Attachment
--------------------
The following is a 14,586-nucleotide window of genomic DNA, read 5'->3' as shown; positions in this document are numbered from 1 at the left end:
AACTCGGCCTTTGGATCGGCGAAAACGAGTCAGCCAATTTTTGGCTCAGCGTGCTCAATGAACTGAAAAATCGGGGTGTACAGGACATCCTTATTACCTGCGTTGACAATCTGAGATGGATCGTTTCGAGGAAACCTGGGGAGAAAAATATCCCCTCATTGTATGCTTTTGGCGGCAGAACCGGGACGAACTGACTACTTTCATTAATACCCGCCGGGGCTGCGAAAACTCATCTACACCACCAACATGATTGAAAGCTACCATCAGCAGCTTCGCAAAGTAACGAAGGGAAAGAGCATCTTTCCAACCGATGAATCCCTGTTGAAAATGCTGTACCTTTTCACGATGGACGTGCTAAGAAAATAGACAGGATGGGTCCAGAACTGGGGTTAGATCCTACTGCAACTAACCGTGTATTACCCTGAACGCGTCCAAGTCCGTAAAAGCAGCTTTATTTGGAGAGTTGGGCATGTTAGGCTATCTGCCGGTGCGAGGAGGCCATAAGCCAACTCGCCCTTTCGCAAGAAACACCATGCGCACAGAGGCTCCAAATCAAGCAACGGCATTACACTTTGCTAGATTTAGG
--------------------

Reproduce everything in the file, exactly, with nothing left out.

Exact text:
The following is a 14,586-nucleotide window of genomic DNA, read 5'->3' as shown; positions in this document are numbered from 1 at the left end:
AACTCGGCCTTTGGATCGGCGAAAACGAGTCAGCCAATTTTTGGCTCAGCGTGCTCAATGAACTGAAAAATCGGGGTGTACAGGACATCCTTATTACCTGCGTTGACAATCTGAGATGGATCGTTTCGAGGAAACCTGGGGAGAAAAATATCCCCTCATTGTATGCTTTTGGCGGCAGAACCGGGACGAACTGACTACTTTCATTAATACCCGCCGGGGCTGCGAAAACTCATCTACACCACCAACATGATTGAAAGCTACCATCAGCAGCTTCGCAAAGTAACGAAGGGAAAGAGCATCTTTCCAACCGATGAATCCCTGTTGAAAATGCTGTACCTTTTCACGATGGACGTGCTAAGAAAATAGACAGGATGGGTCCAGAACTGGGGTTAGATCCTACTGCAACTAACCGTGTATTACCCTGAACGCGTCCAAGTCCGTAAAAGCAGCTTTATTTGGAGAGTTGGGCATGTTAGGCTATCTGCCGGTGCGAGGAGGCCATAAGCCAACTCGCCCTTTCGCAAGAAACACCATGCGCACAGAGGCTCCAAATCAAGCAACGGCATTACACTTTGCTAGATTTAGG